So Lyle had to discover from elsewhere why the committee was so desperate for a younger man. And he plainly finds unsatisfactory the explanation that a pro who still regularly performs on the European Tour would be "more in touch" with his players. In fact, as far as Montgomerie is concerned, Lyle takes this to verge on the comical.

"You never see him!" Lyle said. "He disappears. Playing on the regular tour he isn't around much. You might see him half an hour before a round. He is a bit aloof. And this age factor thing is a load of crap. You have got [Paul] Azinger, at the last Ryder Cup his two vice-captains were Raymond Floyd and Dave Stockton who are both in their late sixties. They got on great with the team because they were respected. It is all about respect in the end and how good a character you are to control and to be a leader."

The 51-year-old accepts he will never be able to prove he has these qualities. "What else can I do?" said Lyle, who still maintains he would be a vice-captain in Newport in the highly unlikely event of Montgomerie now calling. "It's not going to happen. They are not going to say, 'We feel sorry for you'. There is a slight unfairness about it. I was due, definitely. I have whatever qualities you need to be a captain. I have been a deputy vice-captain, so know what goes on and what's needed. What else did they want me to do?"

It is a question Lyle is fated always to ponder. He will also surely think back to his "enough is enough" decision on the 10th tee last year and speculate whether that was the moment his chance was finally extinguished. "They [the committee] might say the decision between me and Monty came down to what happened at that Open, I don't know," Lyle said. "But the injury I had there was genuine and the abuse I received was uncalled for. When I teed off the weather was extreme and I was just saving myself from getting into further injury because my hand was virtually going numb.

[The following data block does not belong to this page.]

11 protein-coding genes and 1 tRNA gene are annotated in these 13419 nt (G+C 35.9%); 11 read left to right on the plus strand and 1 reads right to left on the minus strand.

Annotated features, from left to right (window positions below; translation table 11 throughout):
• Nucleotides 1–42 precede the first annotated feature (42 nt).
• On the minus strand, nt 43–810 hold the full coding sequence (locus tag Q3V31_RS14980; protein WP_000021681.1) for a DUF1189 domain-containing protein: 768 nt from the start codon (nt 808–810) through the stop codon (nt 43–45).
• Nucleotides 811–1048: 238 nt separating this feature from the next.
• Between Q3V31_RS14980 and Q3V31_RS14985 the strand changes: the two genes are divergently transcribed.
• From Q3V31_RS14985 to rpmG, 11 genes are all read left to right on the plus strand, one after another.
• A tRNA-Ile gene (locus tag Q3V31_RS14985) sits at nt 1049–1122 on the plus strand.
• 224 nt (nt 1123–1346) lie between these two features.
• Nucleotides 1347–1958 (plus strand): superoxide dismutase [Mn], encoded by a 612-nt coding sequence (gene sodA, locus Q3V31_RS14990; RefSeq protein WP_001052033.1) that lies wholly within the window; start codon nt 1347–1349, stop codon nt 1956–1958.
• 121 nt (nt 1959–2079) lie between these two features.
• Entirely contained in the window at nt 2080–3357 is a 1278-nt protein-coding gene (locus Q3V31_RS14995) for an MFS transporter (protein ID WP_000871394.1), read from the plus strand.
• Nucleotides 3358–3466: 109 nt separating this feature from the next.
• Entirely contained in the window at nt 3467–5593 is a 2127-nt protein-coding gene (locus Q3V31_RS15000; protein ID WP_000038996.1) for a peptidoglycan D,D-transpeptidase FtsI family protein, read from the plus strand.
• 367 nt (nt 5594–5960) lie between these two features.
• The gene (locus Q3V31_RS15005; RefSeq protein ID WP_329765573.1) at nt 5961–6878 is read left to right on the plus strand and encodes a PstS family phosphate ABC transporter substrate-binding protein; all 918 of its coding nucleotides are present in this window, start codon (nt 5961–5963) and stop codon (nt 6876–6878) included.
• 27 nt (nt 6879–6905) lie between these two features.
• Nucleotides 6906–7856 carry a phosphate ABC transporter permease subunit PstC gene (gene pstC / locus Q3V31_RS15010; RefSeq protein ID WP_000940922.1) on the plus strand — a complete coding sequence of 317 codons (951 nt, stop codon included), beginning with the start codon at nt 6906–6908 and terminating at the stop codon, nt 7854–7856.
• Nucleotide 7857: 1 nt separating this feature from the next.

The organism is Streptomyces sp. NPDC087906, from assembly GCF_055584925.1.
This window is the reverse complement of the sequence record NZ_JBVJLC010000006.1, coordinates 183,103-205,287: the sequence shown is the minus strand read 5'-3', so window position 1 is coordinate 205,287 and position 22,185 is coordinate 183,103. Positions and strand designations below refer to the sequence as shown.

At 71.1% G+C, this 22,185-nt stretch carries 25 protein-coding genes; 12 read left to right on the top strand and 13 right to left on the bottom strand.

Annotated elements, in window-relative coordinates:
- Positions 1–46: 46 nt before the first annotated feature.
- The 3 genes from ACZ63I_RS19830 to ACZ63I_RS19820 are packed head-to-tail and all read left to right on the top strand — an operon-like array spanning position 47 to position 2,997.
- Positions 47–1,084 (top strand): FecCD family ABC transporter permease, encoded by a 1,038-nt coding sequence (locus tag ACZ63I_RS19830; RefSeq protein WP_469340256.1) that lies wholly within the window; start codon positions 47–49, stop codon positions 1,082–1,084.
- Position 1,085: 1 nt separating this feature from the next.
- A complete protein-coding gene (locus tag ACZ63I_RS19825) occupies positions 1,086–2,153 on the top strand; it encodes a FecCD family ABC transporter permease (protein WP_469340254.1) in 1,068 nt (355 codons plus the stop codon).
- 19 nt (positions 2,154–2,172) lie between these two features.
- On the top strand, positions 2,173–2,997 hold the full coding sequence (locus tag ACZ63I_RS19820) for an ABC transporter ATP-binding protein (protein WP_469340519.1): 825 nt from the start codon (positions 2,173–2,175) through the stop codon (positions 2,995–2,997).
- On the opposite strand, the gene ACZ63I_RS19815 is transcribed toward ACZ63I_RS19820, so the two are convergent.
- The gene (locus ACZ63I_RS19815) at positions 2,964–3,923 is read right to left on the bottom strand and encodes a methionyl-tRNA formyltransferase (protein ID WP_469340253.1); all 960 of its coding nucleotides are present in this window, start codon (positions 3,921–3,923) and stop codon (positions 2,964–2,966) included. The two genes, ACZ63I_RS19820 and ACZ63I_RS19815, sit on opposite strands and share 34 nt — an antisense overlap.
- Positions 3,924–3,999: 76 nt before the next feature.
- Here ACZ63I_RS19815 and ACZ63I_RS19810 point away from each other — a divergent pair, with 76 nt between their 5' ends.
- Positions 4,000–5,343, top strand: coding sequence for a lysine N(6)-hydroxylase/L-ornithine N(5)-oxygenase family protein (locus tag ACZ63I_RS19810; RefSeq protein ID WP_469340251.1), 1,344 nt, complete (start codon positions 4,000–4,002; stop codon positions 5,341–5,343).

"I'd had an annoying injury in my knuckles over the last two years. The swing was causing a jamming effect on my nerves and it got worse when I hit bad shots. Some of the caddies who had caddied for me over the last couple of years would testify I had been putting plasters on my hands to try to avoid the shock situation."

The biggest shock, however, came the next day when he opened the newspapers and found himself plastered all over the back pages like Public Enemy No 1. One national carried four stories on his withdrawal. It was all enough to reduce his two sisters to tears. "You look at it and you think this is getting out of hand," recalled Lyle. "I had to speak to Peter Dawson [the Royal and Ancient chief executive] and apologise if I caused an eruption. It is not like I was a main contender. As far as he was concerned I hadn't made up some fairy-tale story. But you take it on the nose and just get on with it. Although I would still take the same decision to walk off again. Without a doubt."

Open tee times: First and second round

(Turnberry, Thursday and Friday starting times; GB & Irl unless stated).